To the world, to society, it is silly to feel this way about a game. It was, after all, only a game of go.5
But to me, that game was special.
I wanted to remember and forget it at the same time. I wanted to remember because it was a historic moment in my life, my first game with a professional player, someone whom I admired, whom I felt a personal tie to, even.
I wanted to forget because I was embarrassed about what had transpired. (As I’m writing this, I’m wondering how Adam or any of the biblical figures, if they were alive today, must feel to have their sins inscribed in the Word of God, displayed for all posterity to see.)
That night, I tried to replay the game from memory, but didn’t get very far. I reached out to Hajin to help me remember, and out of her kindness, she offered to send me the full game record later (go pros have an incredible memory; they can remember the entire game after just playing it, and typical games last a few hundred moves).
At first, I told her not to worry about it and that I should move on, but a few minutes later, I thought better of it. I knew I would regret it if I lost this chance to have this precious memory recorded, regardless of how I played. So I confessed my change of mind, and the next morning, I found the SGF file sitting in my inbox.
At first, I was afraid to open it. I was afraid of seeing move 182 (the “takeback” move) inscribed in the permanent game record, forever reminding me of my shame. I did not want to confront the move that I thought made me lesser in her eyes. So I dawdled a while. When I finally opened it, I immediately scrolled to the end to read the ending of the “story.” And it was not there. The original move 182 was not there. Instead, the record showed the entire game until counting.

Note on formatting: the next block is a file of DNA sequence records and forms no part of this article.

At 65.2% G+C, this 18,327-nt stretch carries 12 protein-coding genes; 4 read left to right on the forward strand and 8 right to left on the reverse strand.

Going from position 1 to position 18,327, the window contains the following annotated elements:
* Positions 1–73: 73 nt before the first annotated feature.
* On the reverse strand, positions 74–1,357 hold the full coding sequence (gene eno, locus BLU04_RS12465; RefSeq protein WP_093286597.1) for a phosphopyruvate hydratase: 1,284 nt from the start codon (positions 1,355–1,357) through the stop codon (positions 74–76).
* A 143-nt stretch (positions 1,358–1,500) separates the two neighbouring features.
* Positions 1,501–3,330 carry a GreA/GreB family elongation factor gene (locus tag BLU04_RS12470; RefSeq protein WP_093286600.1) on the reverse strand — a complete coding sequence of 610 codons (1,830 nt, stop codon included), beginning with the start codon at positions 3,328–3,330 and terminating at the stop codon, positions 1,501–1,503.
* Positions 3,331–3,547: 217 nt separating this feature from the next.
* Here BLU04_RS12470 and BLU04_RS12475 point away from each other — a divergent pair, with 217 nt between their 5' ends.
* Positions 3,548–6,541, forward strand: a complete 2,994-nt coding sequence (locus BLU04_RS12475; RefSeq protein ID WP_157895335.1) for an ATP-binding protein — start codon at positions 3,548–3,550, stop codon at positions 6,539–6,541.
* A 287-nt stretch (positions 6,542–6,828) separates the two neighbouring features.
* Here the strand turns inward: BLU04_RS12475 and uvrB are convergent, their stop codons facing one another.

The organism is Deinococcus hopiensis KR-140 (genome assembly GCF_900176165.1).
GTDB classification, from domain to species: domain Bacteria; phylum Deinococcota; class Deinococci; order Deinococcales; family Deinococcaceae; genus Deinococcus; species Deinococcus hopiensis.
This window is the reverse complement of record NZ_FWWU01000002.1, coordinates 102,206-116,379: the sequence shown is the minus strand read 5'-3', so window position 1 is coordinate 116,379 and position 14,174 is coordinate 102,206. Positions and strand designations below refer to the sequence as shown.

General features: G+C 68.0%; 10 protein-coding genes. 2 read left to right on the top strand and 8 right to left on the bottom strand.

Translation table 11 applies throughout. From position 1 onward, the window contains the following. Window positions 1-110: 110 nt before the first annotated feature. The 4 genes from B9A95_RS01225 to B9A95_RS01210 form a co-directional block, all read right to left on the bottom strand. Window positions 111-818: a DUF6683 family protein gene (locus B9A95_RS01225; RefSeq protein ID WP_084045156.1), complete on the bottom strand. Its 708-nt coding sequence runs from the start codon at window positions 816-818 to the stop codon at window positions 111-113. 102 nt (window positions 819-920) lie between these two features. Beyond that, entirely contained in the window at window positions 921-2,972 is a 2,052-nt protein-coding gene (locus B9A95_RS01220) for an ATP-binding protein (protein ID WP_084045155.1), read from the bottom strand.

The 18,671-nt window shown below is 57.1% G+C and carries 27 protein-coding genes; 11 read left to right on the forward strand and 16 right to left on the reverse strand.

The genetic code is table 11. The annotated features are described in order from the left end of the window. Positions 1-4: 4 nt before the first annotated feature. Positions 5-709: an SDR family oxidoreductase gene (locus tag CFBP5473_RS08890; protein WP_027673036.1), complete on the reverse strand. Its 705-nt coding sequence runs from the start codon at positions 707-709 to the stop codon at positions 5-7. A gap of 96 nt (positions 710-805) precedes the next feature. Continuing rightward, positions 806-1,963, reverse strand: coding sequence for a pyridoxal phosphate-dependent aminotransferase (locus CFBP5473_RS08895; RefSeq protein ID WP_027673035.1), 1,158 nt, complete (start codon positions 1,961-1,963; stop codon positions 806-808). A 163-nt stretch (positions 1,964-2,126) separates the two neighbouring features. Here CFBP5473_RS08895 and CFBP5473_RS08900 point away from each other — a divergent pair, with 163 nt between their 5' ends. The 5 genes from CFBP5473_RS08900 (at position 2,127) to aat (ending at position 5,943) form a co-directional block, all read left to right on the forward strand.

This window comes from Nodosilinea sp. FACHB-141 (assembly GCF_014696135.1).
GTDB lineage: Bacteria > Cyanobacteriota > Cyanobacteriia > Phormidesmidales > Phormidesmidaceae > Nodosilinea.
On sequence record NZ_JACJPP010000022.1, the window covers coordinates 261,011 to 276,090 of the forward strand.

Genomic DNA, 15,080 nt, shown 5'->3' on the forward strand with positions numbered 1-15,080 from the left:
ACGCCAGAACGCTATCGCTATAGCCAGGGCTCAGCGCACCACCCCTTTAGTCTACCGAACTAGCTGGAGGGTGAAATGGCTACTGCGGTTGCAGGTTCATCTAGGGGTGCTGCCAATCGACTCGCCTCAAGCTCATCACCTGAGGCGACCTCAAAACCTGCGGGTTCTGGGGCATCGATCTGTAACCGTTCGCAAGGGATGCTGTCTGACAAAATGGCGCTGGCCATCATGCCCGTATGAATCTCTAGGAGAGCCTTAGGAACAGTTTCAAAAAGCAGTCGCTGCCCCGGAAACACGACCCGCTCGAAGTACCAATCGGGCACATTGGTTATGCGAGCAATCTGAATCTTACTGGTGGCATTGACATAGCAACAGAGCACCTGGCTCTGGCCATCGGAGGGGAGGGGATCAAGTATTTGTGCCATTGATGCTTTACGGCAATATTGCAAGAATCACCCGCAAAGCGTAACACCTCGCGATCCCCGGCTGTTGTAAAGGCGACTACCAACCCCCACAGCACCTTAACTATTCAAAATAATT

Now which game Hajin considered to be the “real” game, I did not know. Perhaps she intended it to be an act of mercy, or maybe she just wanted to record the more interesting ending. But at that moment, I had a clear view of the Christian life and the Kingdom of God:
It is the story of the unworthy follower who learns about the Master through reading the Author’s book; who eventually has a personal encounter with the One far above his level; who nevertheless tries to impress someone who cannot conceivably be impressed; through trial and failure does he learn of his mistake and sees himself for what he truly is, and upon confession, he is met with grace upon grace. Rather than shunning him, the Master calls him “friend.”
It is the story in which the follower’s most grievous of errors are forgiven and erased from the permanent Record by none other than the Master Himself6, whose ultimate verdict isn’t, “I don’t want to have anything to do with you,” but rather, “Let’s play again.”
My motivation for inviting Hajin to my birthday and to my home was because I wanted to be her friend. I wanted to make a good impression and I wanted her to like me as a person. Deep inside, I sought validation from someone I viewed as greater. I believed that if a person of her stature would call me friend, then perhaps I would be someone by association. To be honest, when I failed to impress with my 9-kyu go skills, doubts came to mind, ever so briefly, about whether she’d want to spend any more time with me.
But I realized that our friendship was never about that, despite my subconscious bent to make everything about performance; it is about who we are—people who love the game of go. And as such, I hope that our friendship is only at the beginning, and that it may continue to deepen and grow as we learn more about each other.